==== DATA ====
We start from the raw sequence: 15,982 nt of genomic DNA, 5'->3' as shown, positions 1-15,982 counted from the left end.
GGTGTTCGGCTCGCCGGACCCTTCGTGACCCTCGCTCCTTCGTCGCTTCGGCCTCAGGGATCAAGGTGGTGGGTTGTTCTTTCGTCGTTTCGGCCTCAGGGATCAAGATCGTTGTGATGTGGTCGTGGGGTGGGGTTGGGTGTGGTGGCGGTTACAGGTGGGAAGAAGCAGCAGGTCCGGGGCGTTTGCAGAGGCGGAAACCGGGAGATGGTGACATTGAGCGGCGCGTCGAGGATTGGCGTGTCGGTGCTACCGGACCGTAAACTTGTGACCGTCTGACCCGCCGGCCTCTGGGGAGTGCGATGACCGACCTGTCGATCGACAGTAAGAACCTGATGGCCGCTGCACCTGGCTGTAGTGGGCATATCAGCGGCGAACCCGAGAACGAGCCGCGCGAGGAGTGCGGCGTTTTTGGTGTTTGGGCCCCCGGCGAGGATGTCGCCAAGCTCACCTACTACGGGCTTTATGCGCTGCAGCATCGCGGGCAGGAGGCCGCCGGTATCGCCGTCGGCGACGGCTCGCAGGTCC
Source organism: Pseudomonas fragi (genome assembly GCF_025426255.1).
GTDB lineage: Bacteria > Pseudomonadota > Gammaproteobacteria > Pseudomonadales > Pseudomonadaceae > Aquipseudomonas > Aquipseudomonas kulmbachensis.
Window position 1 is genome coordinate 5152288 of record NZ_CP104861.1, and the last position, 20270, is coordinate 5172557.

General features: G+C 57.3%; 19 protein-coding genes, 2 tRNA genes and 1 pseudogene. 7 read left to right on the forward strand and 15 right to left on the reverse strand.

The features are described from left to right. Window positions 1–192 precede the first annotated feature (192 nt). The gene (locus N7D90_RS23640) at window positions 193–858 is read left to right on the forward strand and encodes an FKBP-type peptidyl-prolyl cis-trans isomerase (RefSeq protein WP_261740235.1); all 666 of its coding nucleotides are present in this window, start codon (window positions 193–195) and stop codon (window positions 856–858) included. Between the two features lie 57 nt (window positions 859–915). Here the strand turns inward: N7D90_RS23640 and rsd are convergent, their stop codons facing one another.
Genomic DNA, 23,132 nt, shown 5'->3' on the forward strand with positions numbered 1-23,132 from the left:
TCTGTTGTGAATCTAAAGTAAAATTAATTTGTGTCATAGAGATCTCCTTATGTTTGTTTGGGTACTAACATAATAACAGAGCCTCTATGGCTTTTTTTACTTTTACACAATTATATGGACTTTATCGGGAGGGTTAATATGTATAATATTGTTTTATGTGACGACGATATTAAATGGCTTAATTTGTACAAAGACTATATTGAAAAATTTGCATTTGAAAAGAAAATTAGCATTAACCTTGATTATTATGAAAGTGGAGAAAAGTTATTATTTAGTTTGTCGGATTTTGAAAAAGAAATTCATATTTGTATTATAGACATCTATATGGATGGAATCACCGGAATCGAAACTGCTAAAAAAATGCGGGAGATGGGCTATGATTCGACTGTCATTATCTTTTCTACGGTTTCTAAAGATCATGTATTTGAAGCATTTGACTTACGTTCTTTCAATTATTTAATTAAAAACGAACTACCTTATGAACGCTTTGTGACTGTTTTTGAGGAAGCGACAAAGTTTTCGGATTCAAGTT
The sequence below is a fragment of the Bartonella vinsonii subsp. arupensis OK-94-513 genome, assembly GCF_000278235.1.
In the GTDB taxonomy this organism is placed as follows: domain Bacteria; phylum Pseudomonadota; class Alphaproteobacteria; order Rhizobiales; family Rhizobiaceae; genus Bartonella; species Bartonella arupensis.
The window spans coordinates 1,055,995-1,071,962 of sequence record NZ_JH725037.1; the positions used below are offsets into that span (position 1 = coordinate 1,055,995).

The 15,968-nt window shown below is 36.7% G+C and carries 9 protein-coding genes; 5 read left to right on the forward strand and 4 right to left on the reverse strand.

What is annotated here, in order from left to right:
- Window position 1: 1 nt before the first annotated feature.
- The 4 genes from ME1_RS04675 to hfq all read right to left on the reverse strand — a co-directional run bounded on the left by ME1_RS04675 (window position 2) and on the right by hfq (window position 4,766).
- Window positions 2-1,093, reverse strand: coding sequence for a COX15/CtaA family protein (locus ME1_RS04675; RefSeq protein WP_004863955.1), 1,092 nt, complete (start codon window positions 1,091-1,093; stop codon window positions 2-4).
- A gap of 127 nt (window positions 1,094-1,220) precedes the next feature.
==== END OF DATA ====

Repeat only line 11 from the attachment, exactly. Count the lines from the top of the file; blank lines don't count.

In the GTDB taxonomy this organism is placed as follows: domain Bacteria; phylum Pseudomonadota; class Alphaproteobacteria; order Rhizobiales; family Rhizobiaceae; genus Bartonella; species Bartonella arupensis.